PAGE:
Existing technology of machine to machine, or M2M is commonplace today. Expanding the concept to moving vehicles is logical and now even an obvious step in the right direction. Start today, and within 10 years, all cars on the road will transmit and receive V2V signaling in various protocols.
However, the article further eludes that a GPS interface is also necessary.I disagree, and think that while GPS is critical in providing LBS (location based services), the entire concept of V2V could be more streamlined in incorporating the right solutions without incurring the cost and complexities of GPS based LBS.Think about it: would I want my vehicle to sense another oncoming vehicle with a readable signal; or is it better to get the same result after routing the signaling thru the celestial constellation systems-?
Like with any technology it always sounds great at first. Given the propensity of today's drivers to be distracted already with much more important tasks such as phone conversing, reading, texting, etc in the car, would MORE information make them pay attention? Maybe if the system sent them a text message..."WARNING, Idiot driver in cross traffic at the upcoming intersetion is about to run a red light!" Then the driver may pay attention!
I sure hope designers are paying attention to security! I can see it now, in the short term when the car only gives the driver warnings: Kids on the side of the road with a rogue transmitter telling passing cars the non-existent light ahead will be turning red... or later when the car makes decisions for you, the same scenario making the car stop!!
Then there are the criminal intents, the privacy issues (each car would be uniquely identifiable i'm sure), plus unintentional interference (or intentional jamming).
The way automotive electronics systems have been designed thus far isn't very comforting.
I'm not saying it should be abandoned, just that we need to make sure it is implemented correctly!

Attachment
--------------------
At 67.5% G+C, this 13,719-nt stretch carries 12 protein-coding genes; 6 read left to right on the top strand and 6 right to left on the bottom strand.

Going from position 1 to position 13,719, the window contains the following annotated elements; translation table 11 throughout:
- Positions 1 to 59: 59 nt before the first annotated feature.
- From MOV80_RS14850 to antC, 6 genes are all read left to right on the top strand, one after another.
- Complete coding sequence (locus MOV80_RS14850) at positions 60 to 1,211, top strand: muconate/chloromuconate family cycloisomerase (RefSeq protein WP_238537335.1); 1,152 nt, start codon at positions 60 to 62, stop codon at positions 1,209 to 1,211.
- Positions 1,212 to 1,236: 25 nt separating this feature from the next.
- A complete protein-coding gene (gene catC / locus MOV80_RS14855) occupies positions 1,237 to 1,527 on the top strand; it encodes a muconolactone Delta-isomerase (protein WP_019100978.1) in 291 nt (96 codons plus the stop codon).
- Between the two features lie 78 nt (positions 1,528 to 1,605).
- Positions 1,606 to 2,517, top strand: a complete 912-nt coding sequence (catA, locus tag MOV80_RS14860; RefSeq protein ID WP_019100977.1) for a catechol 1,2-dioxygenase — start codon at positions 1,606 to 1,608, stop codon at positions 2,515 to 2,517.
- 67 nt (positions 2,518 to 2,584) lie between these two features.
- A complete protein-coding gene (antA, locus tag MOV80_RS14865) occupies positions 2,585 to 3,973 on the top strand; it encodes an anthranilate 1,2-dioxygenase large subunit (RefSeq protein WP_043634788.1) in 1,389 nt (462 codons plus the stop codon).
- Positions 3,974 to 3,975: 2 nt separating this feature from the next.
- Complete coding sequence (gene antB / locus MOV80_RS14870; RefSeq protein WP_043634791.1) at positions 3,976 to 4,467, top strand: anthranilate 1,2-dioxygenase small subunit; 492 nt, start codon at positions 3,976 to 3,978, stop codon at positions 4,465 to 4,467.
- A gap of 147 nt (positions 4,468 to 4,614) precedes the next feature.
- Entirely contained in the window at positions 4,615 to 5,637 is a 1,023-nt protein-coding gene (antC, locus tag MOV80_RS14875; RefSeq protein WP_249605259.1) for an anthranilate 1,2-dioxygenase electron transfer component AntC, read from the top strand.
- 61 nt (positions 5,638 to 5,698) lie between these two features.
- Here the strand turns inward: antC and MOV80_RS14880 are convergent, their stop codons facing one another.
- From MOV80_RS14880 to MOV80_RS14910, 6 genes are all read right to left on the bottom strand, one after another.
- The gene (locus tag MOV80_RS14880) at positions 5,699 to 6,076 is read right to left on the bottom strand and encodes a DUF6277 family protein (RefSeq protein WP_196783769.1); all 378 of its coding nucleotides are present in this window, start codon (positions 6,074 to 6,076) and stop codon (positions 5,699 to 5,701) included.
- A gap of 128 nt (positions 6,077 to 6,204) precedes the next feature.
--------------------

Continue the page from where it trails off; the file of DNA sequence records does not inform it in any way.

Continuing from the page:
We'll have to install these transmitters on deer and other critters too, so when they cross roads, cars are aware! :)
Definitely a technology to keep on the radar screen. While I do think V2V Communications has life saving potential, as with any of these emerging technologies, there are questions about it, more in the short term, before it's fully evolved. One thing that occurs to me is say all these new vehicles are equipped with the sensing, receivers, and GPS technology to make this work, what about the older vehicles that don't have the requisite technology on board? All it takes is one of these to blow a stop sign and any driver in the cross path depending on his or her onboard warning system is toast.
Engineers at Fuel Cell Energy have found a way to take advantage of a side reaction, unique to their carbonate fuel cell that has nothing to do with energy production, as a potential, cost-effective solution to capturing carbon from fossil fuel power plants.
To get to a trillion sensors in the IoT that we all look forward to, there are many challenges to commercialization that still remain, including interoperability, the lack of standards, and the issue of security, to name a few.
This is part one of an article discussing the University of Washington’s nationally ranked FSAE electric car (eCar) and combustible car (cCar). Stay tuned for part two, tomorrow, which will discuss the four unique PCBs used in both the eCar and cCars.
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